WASHINGTON — For more than five years, American intelligence agencies followed several groups of Chinese hackers who were systematically draining information from defense contractors, energy firms and electronics makers, their targets shifting to fit Beijing’s latest economic priorities.
But last summer, officials lost the trail as some of the hackers changed focus again, burrowing deep into United States government computer systems that contain vast troves of personnel data, according to American officials briefed on a federal investigation into the attack and private security experts.
Undetected for nearly a year, the Chinese intruders executed a sophisticated attack that gave them “administrator privileges” into the computer networks at the Office of Personnel Management, mimicking the credentials of people who run the agency’s systems, two senior administration officials said. The hackers began siphoning out a rush of data after constructing what amounted to an electronic pipeline that led back to China, investigators told Congress last week in classified briefings.
Much of the personnel data had been stored in the lightly protected systems of the Department of the Interior, because it had cheap, available space for digital data storage. The hackers’ ultimate target: the one million or so federal employees and contractors who have filled out a form known as SF-86, which is stored in a different computer bank and details personal, financial and medical histories for anyone seeking a security clearance.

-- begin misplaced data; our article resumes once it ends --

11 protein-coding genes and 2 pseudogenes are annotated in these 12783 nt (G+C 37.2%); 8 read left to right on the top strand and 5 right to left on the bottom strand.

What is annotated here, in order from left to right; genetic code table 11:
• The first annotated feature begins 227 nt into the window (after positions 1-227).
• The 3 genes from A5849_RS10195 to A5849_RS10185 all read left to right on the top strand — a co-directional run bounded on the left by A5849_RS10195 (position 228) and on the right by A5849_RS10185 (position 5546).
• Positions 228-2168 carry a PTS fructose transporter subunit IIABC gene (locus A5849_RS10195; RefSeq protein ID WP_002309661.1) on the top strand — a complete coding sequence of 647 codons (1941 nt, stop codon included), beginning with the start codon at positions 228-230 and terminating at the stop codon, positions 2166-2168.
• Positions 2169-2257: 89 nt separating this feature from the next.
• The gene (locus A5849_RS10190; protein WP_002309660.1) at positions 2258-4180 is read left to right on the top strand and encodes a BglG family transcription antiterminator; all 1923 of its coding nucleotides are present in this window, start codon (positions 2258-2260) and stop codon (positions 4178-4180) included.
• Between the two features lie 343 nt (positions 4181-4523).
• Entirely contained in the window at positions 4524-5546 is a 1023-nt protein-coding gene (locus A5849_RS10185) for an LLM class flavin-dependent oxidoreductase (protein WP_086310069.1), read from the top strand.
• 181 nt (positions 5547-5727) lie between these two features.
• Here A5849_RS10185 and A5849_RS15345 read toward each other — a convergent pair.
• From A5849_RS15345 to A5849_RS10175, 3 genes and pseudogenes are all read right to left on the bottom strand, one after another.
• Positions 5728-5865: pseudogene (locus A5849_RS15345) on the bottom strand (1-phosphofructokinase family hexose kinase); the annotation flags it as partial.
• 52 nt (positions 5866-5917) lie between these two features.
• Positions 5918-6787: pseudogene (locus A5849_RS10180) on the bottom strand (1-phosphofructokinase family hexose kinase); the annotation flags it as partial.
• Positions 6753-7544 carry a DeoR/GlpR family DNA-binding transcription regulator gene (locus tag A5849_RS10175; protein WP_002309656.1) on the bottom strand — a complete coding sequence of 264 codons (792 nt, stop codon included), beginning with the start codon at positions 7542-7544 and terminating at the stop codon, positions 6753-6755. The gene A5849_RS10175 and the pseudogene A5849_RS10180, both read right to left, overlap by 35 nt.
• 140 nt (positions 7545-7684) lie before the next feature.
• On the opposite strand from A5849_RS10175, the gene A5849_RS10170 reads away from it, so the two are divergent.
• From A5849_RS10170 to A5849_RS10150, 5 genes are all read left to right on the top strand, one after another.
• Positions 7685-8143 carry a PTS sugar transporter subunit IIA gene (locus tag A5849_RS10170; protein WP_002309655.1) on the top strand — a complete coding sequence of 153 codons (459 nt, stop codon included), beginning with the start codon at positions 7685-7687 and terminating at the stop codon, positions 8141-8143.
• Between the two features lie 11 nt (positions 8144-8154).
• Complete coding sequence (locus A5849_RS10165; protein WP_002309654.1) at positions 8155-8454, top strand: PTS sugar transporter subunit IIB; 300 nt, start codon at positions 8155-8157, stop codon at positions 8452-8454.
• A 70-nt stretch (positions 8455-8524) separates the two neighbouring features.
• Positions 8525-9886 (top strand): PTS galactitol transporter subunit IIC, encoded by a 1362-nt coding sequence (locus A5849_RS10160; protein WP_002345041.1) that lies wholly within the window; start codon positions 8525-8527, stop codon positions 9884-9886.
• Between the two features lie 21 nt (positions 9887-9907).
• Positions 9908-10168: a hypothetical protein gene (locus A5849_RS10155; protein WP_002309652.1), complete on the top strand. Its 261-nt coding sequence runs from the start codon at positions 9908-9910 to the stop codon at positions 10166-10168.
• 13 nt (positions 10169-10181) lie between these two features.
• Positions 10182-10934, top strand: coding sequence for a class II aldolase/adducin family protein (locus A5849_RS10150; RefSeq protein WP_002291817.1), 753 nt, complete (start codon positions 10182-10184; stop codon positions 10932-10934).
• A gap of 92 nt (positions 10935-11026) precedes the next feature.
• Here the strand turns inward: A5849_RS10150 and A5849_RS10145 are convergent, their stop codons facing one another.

“This was classic espionage, just on a scale we’ve never seen before from a traditional adversary,” one senior administration official said. “And it’s not a satisfactory answer to say, ‘We found it and stopped it,’ when we should have seen it coming years ago.”
The administration is urgently working to determine what other agencies are storing similarly sensitive information with weak protections. Officials would not identify their top concerns, but an audit issued early last year, before the Chinese attacks, harshly criticized lax security at the Internal Revenue Service, the Nuclear Regulatory Commission, the Energy Department, the Securities and Exchange Commission — and the Department of Homeland Security, which has responsibility for securing the nation’s critical networks.